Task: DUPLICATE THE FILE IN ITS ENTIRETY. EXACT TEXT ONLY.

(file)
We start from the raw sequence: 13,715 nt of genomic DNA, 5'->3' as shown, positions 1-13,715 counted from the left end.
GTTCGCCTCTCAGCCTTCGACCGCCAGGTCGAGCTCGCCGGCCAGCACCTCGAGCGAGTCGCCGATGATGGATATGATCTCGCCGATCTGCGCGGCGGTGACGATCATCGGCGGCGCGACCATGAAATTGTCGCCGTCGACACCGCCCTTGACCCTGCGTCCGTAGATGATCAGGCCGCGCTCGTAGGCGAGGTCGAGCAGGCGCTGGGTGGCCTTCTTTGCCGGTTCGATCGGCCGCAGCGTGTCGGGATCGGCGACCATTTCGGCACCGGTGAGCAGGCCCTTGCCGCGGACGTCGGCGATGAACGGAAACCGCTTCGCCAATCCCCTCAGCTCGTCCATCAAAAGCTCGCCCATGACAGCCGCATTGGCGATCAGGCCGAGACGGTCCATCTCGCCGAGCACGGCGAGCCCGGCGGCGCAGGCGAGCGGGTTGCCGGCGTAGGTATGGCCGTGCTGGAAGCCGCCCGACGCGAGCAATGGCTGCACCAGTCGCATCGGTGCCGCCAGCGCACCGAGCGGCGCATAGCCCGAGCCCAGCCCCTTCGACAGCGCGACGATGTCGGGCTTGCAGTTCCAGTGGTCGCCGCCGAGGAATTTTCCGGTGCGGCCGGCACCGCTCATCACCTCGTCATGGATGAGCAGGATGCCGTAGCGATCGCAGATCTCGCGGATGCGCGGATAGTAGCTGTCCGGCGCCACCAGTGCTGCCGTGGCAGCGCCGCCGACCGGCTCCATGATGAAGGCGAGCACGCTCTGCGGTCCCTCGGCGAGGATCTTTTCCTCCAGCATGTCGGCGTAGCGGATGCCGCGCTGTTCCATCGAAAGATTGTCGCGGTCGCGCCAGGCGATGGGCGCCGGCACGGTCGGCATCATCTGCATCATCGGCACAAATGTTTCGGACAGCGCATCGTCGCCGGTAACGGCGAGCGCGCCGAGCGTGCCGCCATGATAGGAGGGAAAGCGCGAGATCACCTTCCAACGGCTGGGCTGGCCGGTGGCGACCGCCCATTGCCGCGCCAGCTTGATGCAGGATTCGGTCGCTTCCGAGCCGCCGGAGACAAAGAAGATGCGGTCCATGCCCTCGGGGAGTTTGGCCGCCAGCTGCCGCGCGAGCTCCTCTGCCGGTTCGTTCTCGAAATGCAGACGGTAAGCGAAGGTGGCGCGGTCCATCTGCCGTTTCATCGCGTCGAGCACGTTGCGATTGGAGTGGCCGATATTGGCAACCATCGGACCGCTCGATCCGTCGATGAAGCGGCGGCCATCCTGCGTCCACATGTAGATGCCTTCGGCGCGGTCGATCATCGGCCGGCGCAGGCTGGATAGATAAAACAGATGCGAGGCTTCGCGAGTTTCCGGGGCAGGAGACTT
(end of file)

We start from the raw sequence: 13,715 nt of genomic DNA, 5'->3' as shown, positions 1-13,715 counted from the left end.
GTTCGCCTCTCAGCCTTCGACCGCCAGGTCGAGCTCGCCGGCCAGCACCTCGAGCGAGTCGCCGATGATGGATATGATCTCGCCGATCTGCGCGGCGGTGACGATCATCGGCGGCGCGACCATGAAATTGTCGCCGTCGACACCGCCCTTGACCCTGCGTCCGTAGATGATCAGGCCGCGCTCGTAGGCGAGGTCGAGCAGGCGCTGGGTGGCCTTCTTTGCCGGTTCGATCGGCCGCAGCGTGTCGGGATCGGCGACCATTTCGGCACCGGTGAGCAGGCCCTTGCCGCGGACGTCGGCGATGAACGGAAACCGCTTCGCCAATCCCCTCAGCTCGTCCATCAAAAGCTCGCCCATGACAGCCGCATTGGCGATCAGGCCGAGACGGTCCATCTCGCCGAGCACGGCGAGCCCGGCGGCGCAGGCGAGCGGGTTGCCGGCGTAGGTATGGCCGTGCTGGAAGCCGCCCGACGCGAGCAATGGCTGCACCAGTCGCATCGGTGCCGCCAGCGCACCGAGCGGCGCATAGCCCGAGCCCAGCCCCTTCGACAGCGCGACGATGTCGGGCTTGCAGTTCCAGTGGTCGCCGCCGAGGAATTTTCCGGTGCGGCCGGCACCGCTCATCACCTCGTCATGGATGAGCAGGATGCCGTAGCGATCGCAGATCTCGCGGATGCGCGGATAGTAGCTGTCCGGCGCCACCAGTGCTGCCGTGGCAGCGCCGCCGACCGGCTCCATGATGAAGGCGAGCACGCTCTGCGGTCCCTCGGCGAGGATCTTTTCCTCCAGCATGTCGGCGTAGCGGATGCCGCGCTGTTCCATCGAAAGATTGTCGCGGTCGCGCCAGGCGATGGGCGCCGGCACGGTCGGCATCATCTGCATCATCGGCACAAATGTTTCGGACAGCGCATCGTCGCCGGTAACGGCGAGCGCGCCGAGCGTGCCGCCATGATAGGAGGGAAAGCGCGAGATCACCTTCCAACGGCTGGGCTGGCCGGTGGCGACCGCCCATTGCCGCGCCAGCTTGATGCAGGATTCGGTCGCTTCCGAGCCGCCGGAGACAAAGAAGATGCGGTCCATGCCCTCGGGGAGTTTGGCCGCCAGCTGCCGCGCGAGCTCCTCTGCCGGTTCGTTCTCGAAATGCAGACGGTAAGCGAAGGTGGCGCGGTCCATCTGCCGTTTCATCGCGTCGAGCACGTTGCGATTGGAGTGGCCGATATTGGCAACCATCGGACCGCTCGATCCGTCGATGAAGCGGCGGCCATCCTGCGTCCACATGTAGATGCCTTCGGCGCGGTCGATCATCGGCCGGCGCAGGCTGGATAGATAAAACAGATGCGAGGCTTCGCGAGTTTCCGGGGCAGGAGACTT